Table 5 Appraisal of use and reporting of an evaluation framework in studies using a single evaluation framework
Table 6 Appraisal of use and reporting of the use of evaluation frameworks in studies using multiple frameworks

Forty-four studies (64%) referred to the framework(s) in the introduction, while thirty-six (52%) provided a description of the framework components. Fifty-three (77%) reported outcomes linked to relevant framework components, the remaining sixteen (23%) studies provided no evidence of how the outcomes reported were linked to the framework components. Only 26 (38%) studies provided detailed descriptions consistently across all of the indicators; this included 13 that used RE-AIM, three that used Realist evaluation, two that used the MRC guidance on process evaluation, and two that used Saunders and Joshi’s process evaluation framework. Four studies [46, 50, 55, 113] that had applied frameworks in combination also consistently reported details of the frameworks and their use across all indicators. Twenty-nine studies (42%) described strengths or limitations, whilst only 17 (25%) described adaptations in how the framework had been used.


The extent to which evaluation frameworks have been used and reported

This is the first systematic review that has attempted to comprehensively assess the use of evaluation frameworks within evaluations of physical activity interventions. We identified 292 evaluation studies of interventions in which physical activity was the primary goal, published between 2015 and the date of our search. Only 69 (23%) of these studies reported using an evaluation framework; within these 16 different frameworks were mentioned. Given that we previously identified 68 published evaluation frameworks that could be used to facilitate evaluation of physical activity interventions [14], our findings highlight that evaluation frameworks are under-used and/or under-reported. Their limited use suggests missed opportunities to apply frameworks to guide evaluation and reporting in intervention studies. For example, despite recommendations in several guidance documents to use logic models to support intervention development and evaluation [15, 32, 114], logic models were only referred to in seven of the studies, and their application was poorly reported. None of the studies reported using any frameworks that have been developed specifically for use in physical activity programme evaluation such as the SEF for physical activity interventions [15]. This may be explained by its more limited guidance on process evaluation, given that 51% of the studies were a process evaluation and 75% reported implementation measures. The SEF was developed for use in a UK practice context and may therefore be less likely to be used in a research led intervention than a real-world programme evaluation. Its absence from any of the studies in this review suggests not just a limited use made of it but also highlights the gap between research and practice and the challenges of reporting real world evaluations in the scientific literature. The more frequent use and reporting of RE-AIM may be because it provides guidance on both outcome and process evaluation components. However, its use may also be influenced by its greater exposure within the literature.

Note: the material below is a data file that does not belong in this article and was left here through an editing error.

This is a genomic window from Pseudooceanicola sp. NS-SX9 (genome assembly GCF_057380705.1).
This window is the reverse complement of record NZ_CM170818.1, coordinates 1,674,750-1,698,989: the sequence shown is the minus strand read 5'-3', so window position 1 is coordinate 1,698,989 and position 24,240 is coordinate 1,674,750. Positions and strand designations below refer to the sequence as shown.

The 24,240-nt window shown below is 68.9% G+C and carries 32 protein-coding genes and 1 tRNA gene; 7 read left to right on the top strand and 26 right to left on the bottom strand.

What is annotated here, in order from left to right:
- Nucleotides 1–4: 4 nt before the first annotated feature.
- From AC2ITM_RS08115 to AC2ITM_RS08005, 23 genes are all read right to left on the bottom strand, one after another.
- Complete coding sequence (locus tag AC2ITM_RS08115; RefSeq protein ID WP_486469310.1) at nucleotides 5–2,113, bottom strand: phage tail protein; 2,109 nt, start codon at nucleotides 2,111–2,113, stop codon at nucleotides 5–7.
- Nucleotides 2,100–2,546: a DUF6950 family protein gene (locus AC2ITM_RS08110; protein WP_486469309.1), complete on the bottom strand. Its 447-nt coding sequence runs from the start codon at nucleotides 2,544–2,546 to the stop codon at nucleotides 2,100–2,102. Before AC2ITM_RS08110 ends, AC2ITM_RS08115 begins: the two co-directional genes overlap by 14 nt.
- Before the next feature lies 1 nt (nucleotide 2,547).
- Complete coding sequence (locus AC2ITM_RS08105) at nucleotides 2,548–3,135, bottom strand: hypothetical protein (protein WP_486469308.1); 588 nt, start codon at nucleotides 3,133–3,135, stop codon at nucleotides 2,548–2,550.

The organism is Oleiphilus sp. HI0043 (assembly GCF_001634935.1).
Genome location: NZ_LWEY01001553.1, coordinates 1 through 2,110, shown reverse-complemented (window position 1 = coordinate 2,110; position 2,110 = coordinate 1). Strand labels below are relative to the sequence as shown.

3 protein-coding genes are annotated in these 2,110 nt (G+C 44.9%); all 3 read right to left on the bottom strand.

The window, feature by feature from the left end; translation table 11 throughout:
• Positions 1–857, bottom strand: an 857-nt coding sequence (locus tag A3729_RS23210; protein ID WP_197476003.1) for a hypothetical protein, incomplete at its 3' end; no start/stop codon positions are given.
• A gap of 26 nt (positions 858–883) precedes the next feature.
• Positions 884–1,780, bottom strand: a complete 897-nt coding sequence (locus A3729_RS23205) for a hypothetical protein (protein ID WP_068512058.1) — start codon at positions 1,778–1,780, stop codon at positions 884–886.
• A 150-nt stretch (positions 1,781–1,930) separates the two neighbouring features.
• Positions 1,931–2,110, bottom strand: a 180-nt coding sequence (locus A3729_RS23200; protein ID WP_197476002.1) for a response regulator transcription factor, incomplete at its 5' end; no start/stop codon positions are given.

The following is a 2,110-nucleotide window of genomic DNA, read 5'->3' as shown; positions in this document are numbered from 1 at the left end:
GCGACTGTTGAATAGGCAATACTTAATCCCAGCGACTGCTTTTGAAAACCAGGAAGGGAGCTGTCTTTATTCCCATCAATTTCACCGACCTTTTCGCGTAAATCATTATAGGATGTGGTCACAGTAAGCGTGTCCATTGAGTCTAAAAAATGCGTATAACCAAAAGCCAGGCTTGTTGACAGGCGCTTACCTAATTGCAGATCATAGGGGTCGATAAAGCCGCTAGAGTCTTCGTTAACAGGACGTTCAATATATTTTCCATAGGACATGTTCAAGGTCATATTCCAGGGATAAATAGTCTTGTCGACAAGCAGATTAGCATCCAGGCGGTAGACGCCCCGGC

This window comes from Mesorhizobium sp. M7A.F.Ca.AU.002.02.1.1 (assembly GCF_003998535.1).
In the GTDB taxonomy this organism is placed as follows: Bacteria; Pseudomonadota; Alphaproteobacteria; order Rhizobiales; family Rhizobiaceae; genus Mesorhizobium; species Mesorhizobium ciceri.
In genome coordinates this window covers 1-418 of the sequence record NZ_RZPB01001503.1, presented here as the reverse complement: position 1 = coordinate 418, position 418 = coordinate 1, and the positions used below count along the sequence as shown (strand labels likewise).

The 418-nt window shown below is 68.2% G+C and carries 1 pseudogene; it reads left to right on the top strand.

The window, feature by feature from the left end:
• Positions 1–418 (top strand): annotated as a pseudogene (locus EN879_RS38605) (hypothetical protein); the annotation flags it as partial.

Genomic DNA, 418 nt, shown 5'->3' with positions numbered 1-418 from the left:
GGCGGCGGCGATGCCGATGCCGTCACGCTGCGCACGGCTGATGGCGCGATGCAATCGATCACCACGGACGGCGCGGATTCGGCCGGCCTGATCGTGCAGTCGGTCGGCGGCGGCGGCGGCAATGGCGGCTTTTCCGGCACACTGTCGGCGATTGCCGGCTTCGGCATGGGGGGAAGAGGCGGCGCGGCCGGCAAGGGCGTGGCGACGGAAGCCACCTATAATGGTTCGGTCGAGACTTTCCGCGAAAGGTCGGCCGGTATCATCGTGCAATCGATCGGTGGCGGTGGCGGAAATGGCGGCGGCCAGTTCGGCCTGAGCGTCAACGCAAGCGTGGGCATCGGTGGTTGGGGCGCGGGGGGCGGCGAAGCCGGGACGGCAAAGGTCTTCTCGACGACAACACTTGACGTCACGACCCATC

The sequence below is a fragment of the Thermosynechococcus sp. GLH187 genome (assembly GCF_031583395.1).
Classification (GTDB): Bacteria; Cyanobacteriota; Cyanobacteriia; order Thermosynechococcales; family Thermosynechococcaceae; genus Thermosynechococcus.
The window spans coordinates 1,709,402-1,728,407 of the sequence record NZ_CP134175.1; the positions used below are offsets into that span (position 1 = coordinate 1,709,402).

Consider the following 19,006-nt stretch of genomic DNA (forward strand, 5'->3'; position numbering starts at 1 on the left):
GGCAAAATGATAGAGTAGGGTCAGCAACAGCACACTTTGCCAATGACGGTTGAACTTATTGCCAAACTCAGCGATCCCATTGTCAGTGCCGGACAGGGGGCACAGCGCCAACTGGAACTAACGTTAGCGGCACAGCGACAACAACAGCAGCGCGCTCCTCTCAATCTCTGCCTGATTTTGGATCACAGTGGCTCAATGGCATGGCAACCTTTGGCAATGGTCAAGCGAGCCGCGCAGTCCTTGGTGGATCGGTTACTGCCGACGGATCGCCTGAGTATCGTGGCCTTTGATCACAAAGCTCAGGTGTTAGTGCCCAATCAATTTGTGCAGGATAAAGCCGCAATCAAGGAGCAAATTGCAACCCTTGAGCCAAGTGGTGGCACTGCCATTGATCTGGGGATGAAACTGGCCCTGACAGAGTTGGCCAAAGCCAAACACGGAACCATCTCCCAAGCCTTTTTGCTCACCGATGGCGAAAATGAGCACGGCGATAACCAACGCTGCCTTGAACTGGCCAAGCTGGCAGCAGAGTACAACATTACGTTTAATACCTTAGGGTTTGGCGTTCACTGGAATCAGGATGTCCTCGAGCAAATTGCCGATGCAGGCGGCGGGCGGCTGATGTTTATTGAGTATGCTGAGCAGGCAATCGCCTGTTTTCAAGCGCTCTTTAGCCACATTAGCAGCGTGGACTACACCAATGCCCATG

Framework use, choice of framework and the quality of reporting is likely to be influenced by the intervention’s context and circumstances in which they are used. Many of the studies (n = 35, 51%) were process evaluations and it therefore follows that the most frequently reported frameworks were process evaluation frameworks. However, we found that a range of frameworks were used across different intervention types, contexts and study designs. This suggests that many evaluation frameworks are widely applicable and the decision to use and report a framework is more critical than the choice of which framework to use.

The quality of reporting with regards to how frameworks were used